Among his qualifications, he cites having a large volume practice all over the state and having worked in both trial and appellate courts on the state and federal levels.

"You can't possibly be a good trial judge unless you've been in trial. We are a litigation practice," he said. "In the broader sense, things like justice and equality aren't just principles out in space to me. They're the reason why I get up in the morning and go to court."

Mr. Daffner also has served as chairman of the Green Tree Civil Service Commission, as a Democratic committeeman, on the Rotary and as a trustee for the Pittsburgh Savoyards Opera.

Barbara Behrend Ernsberger

• Partner in Behrend & Ernsberger

• Bar association rating: Recommended

Ms. Behrend Ernsberger, 61, of Shadyside, practices in civil, family and orphans' court and has specific trial practice involving workers' compensation, insurance and consumer fraud.

She particularly appreciates Common Pleas Court because it deals with the public firsthand.

"You're on the front line in terms of hearing the evidence," she said.

Ms. Behrend Ernsberger would like to sit in family division, she said.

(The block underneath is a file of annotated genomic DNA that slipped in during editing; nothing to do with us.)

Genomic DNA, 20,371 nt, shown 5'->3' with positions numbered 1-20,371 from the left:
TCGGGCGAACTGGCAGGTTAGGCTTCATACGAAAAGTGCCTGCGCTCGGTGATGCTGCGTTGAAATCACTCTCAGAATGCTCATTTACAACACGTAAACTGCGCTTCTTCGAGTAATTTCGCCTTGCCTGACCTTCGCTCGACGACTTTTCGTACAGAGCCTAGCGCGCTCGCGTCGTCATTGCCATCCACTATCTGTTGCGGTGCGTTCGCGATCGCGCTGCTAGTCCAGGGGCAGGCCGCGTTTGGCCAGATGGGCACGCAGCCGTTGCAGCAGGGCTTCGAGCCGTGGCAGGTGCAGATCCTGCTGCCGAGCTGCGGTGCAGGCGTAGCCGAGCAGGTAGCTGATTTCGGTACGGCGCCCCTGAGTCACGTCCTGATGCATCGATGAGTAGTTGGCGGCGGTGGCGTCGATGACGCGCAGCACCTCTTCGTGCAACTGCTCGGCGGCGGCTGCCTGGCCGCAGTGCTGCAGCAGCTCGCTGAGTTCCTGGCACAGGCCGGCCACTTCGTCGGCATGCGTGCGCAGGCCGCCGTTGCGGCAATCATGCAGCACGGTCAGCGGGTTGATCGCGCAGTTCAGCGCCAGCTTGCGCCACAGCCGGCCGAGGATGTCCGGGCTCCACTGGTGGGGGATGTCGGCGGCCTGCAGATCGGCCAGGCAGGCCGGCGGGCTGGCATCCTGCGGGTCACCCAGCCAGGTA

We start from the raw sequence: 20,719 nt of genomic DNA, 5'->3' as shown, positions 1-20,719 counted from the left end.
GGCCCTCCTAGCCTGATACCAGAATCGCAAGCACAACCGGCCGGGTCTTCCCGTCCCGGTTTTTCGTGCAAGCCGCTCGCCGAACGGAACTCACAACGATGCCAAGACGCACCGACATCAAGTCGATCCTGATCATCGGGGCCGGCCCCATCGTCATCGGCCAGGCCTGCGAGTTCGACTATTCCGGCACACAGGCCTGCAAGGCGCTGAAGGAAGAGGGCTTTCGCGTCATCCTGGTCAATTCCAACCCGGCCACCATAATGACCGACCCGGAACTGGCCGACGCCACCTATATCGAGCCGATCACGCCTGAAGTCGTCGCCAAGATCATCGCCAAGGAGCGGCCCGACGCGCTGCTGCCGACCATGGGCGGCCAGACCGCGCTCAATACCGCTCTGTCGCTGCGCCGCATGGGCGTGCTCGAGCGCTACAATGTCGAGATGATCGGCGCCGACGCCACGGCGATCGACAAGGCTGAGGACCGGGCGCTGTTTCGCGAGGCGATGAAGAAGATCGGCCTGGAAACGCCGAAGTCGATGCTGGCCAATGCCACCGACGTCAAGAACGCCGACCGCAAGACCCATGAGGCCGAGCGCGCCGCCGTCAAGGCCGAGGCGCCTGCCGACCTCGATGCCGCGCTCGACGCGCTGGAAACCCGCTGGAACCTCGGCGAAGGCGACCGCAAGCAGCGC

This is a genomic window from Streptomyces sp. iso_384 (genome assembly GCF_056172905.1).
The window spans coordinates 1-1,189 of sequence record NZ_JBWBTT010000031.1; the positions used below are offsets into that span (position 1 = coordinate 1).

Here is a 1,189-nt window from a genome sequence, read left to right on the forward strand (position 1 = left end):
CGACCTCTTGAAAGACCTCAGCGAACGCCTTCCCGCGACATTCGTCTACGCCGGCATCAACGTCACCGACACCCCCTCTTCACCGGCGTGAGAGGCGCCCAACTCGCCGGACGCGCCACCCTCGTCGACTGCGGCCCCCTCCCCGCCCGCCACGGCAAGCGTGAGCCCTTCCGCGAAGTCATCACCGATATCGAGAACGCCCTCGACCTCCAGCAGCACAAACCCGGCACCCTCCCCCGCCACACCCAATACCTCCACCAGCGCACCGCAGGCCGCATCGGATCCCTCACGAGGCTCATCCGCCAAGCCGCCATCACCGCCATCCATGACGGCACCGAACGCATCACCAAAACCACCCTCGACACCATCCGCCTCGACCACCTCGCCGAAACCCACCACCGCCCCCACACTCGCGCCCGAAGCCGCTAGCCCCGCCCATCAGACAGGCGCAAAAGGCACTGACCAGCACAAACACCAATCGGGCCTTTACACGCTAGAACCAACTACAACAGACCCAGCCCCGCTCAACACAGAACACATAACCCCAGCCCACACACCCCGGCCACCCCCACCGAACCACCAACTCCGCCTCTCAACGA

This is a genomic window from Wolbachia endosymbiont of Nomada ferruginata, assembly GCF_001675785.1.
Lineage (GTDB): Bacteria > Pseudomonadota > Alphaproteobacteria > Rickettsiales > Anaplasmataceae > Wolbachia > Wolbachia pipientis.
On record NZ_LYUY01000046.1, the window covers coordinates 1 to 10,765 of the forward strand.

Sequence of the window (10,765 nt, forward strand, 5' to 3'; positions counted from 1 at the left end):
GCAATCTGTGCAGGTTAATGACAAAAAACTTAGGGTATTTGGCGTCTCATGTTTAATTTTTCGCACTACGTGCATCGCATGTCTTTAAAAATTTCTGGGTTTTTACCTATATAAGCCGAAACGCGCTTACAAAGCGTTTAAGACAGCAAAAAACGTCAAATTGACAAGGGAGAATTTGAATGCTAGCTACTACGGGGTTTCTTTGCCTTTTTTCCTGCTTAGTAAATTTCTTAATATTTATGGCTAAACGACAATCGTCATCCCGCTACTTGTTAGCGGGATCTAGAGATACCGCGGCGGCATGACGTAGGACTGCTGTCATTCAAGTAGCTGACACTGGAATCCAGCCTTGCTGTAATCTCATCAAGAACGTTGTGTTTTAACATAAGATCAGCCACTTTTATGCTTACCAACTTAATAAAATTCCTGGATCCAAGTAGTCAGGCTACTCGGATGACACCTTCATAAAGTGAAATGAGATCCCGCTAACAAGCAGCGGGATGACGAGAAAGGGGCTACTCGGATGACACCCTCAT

Among her most significant cases, she worked for about 15 years -- from 1992 to 2007 -- on litigation against MetLife, involving 250 cases that represented 400 people.

Her law firm has held dozens of free clinics at local libraries to help members of the public learn how to successfully appeal their property assessments.

"People did well with that," she said. "We were glad to help."

Marvin Leibowitz

• Founder and attorney at Marvin Leibowitz and Associates

• Bar association rating: Not recommended at this time

Mr. Leibowitz, 63, of Squirrel Hill, specializes in bankruptcy, civil and criminal law and does both trial and appellate work. When he graduated from law school, he served as an attorney adviser for the Social Security Administration and helped claimants get their decisions more quickly.

He said it has always been his dream to be a judge but he never had the time or money to take on the challenge before now.

"I think being a judge is the most important job in the state," he said. "You're making decisions about people's lives."

He was appointed to serve on Pittsburgh's Equal Opportunity Review Commission by late Mayor Bob O'Connor.

Joe Luvara

• Managing partner at Flaherty Luvara Law

• Bar association rating: Unqualified